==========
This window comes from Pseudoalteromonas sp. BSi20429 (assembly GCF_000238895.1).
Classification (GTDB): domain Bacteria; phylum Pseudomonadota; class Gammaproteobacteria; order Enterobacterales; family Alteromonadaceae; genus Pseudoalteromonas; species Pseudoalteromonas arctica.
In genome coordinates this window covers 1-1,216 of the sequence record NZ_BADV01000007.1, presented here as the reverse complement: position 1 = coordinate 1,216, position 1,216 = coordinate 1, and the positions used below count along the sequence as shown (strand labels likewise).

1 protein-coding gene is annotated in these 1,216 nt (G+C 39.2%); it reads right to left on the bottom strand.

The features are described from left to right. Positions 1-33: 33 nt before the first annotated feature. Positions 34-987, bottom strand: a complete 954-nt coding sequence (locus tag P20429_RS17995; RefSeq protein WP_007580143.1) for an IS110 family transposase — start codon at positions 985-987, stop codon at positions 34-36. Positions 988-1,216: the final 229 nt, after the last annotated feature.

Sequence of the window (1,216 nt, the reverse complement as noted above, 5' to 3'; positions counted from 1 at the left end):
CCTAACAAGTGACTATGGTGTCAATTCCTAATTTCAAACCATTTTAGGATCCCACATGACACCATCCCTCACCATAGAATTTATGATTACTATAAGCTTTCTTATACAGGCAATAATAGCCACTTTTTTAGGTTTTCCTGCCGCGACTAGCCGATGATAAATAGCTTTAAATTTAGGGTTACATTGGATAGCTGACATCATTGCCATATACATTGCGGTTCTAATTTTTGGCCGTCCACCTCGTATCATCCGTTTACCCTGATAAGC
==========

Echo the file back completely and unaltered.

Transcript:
This window comes from Pseudoalteromonas sp. BSi20429 (assembly GCF_000238895.1).
Classification (GTDB): domain Bacteria; phylum Pseudomonadota; class Gammaproteobacteria; order Enterobacterales; family Alteromonadaceae; genus Pseudoalteromonas; species Pseudoalteromonas arctica.
In genome coordinates this window covers 1-1,216 of the sequence record NZ_BADV01000007.1, presented here as the reverse complement: position 1 = coordinate 1,216, position 1,216 = coordinate 1, and the positions used below count along the sequence as shown (strand labels likewise).

1 protein-coding gene is annotated in these 1,216 nt (G+C 39.2%); it reads right to left on the bottom strand.

The features are described from left to right. Positions 1-33: 33 nt before the first annotated feature. Positions 34-987, bottom strand: a complete 954-nt coding sequence (locus tag P20429_RS17995; RefSeq protein WP_007580143.1) for an IS110 family transposase — start codon at positions 985-987, stop codon at positions 34-36. Positions 988-1,216: the final 229 nt, after the last annotated feature.

Sequence of the window (1,216 nt, the reverse complement as noted above, 5' to 3'; positions counted from 1 at the left end):
CCTAACAAGTGACTATGGTGTCAATTCCTAATTTCAAACCATTTTAGGATCCCACATGACACCATCCCTCACCATAGAATTTATGATTACTATAAGCTTTCTTATACAGGCAATAATAGCCACTTTTTTAGGTTTTCCTGCCGCGACTAGCCGATGATAAATAGCTTTAAATTTAGGGTTACATTGGATAGCTGACATCATTGCCATATACATTGCGGTTCTAATTTTTGGCCGTCCACCTCGTATCATCCGTTTACCCTGATAAGC